The most beautiful emotion we can experience is the mysterious. It is the fundamental emotion that stands at the cradle of all true art and science. He to whom this emotion is a stranger, who can no longer wonder and stand rapt in awe, is as good as dead, a snuffed-out candle. To sense that behind anything that can be experienced there is something that our minds cannot grasp, whose beauty and sublimity reaches us only indirectly: this is religiousness. In this sense, and in this sense only, I am a devoutly religious man.
just for fun, let's compare/contrast with:
I very seriously doubt that Einstein himself really knows what he is driving at. The outcome of this doubt and befogged speculation about time and space is a cloak beneath which hides the ghastly apparition of atheism. - Cardinal William Henry O'Connell
and later, witnessing the rise of hitler, albert shot off this email to FDR:
c-squared ya dipshit, c-squared! That's a whole lotta motherfuckin' bango django. so we should figure out how to bake that cake before the other guys do and blow out our candles, yo!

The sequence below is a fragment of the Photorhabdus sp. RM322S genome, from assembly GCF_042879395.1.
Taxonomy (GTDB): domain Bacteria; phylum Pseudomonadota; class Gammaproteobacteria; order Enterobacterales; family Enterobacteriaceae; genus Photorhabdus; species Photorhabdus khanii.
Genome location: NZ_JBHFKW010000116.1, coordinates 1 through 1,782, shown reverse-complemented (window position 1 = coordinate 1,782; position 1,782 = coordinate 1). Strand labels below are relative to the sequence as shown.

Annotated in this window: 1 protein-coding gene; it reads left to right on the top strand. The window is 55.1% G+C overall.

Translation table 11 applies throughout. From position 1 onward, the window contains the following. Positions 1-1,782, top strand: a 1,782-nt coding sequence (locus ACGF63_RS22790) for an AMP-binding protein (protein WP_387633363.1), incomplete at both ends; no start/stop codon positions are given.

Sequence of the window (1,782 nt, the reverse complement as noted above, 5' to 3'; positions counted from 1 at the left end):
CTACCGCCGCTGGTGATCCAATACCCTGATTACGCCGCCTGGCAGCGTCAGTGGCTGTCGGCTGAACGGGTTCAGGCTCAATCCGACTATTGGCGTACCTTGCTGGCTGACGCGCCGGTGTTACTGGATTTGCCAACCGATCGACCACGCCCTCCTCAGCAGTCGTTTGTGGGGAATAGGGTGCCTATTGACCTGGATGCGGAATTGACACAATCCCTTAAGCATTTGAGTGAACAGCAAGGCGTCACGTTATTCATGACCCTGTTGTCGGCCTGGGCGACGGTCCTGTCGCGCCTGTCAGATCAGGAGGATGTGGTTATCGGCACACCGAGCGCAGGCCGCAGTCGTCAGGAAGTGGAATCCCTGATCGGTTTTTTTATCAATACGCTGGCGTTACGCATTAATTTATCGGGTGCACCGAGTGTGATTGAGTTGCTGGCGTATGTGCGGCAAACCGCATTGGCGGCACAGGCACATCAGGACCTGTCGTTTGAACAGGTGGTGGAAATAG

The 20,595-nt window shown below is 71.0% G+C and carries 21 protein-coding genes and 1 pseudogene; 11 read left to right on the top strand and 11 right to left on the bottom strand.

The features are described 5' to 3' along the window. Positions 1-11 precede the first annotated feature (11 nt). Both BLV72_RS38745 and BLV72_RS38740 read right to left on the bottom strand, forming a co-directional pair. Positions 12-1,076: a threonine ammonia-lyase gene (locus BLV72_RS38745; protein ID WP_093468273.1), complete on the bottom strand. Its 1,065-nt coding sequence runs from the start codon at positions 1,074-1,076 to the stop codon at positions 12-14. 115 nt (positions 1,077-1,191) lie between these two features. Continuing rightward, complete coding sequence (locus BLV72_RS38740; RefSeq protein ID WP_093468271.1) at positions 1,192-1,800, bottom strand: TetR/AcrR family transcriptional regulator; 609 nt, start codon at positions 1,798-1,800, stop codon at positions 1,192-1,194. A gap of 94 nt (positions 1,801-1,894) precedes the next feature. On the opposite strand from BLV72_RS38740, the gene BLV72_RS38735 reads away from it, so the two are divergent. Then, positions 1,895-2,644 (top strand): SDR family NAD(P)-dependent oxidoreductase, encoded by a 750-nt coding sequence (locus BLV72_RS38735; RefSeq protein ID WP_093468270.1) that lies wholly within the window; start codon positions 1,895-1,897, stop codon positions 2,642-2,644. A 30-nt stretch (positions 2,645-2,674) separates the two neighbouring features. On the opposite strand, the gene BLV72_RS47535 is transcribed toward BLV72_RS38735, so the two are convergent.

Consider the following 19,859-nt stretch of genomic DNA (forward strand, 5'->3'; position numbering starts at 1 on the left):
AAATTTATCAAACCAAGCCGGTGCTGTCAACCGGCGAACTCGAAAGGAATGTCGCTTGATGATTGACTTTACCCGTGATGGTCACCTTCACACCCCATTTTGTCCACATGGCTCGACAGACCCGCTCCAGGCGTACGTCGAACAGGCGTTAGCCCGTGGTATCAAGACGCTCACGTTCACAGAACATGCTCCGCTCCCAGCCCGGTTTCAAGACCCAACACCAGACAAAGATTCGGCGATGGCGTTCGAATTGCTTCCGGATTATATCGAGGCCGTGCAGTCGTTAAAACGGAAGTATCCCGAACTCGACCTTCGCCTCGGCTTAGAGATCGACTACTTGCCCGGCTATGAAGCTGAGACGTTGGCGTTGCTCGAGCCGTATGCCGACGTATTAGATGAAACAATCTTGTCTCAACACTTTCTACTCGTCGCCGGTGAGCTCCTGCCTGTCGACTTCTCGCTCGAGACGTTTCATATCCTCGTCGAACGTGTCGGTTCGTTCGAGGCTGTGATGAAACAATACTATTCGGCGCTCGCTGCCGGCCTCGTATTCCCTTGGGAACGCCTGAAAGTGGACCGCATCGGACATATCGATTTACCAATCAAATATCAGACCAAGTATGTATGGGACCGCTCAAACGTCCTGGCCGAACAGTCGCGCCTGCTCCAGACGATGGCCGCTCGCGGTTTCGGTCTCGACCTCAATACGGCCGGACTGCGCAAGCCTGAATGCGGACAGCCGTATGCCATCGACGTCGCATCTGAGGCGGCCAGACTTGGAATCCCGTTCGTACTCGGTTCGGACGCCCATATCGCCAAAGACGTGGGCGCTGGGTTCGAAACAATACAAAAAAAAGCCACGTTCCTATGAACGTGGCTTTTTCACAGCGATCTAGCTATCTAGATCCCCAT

the last one, not really. but it's a close approximation. (less)
'this stone will survive longer than all of shakespeare' speaks a character in to the lighthouse and it's a chilling thought: immortality through one'...more'this stone will survive longer than all of shakespeare' speaks a character in to the lighthouse and it's a chilling thought: immortality through one's work is fool's gold; even for the most long-surviving, even for shakespeare - possibly the best put-togetherer of words the world has known - once it all goes 'pop!' (and it will), the author of macbeth and stalin and the cabbie who took me home last night are all the same: nada.
a recent article claims that philip larkin - that other great Poet of Death - was upset with the pandering, Hallmarkian quality of the final line of his 'an arundal tomb', but i'm suspicious... doesn't the line which immediately precede it say it all?
'Our almost-instinct almost true: What will survive of us is love.'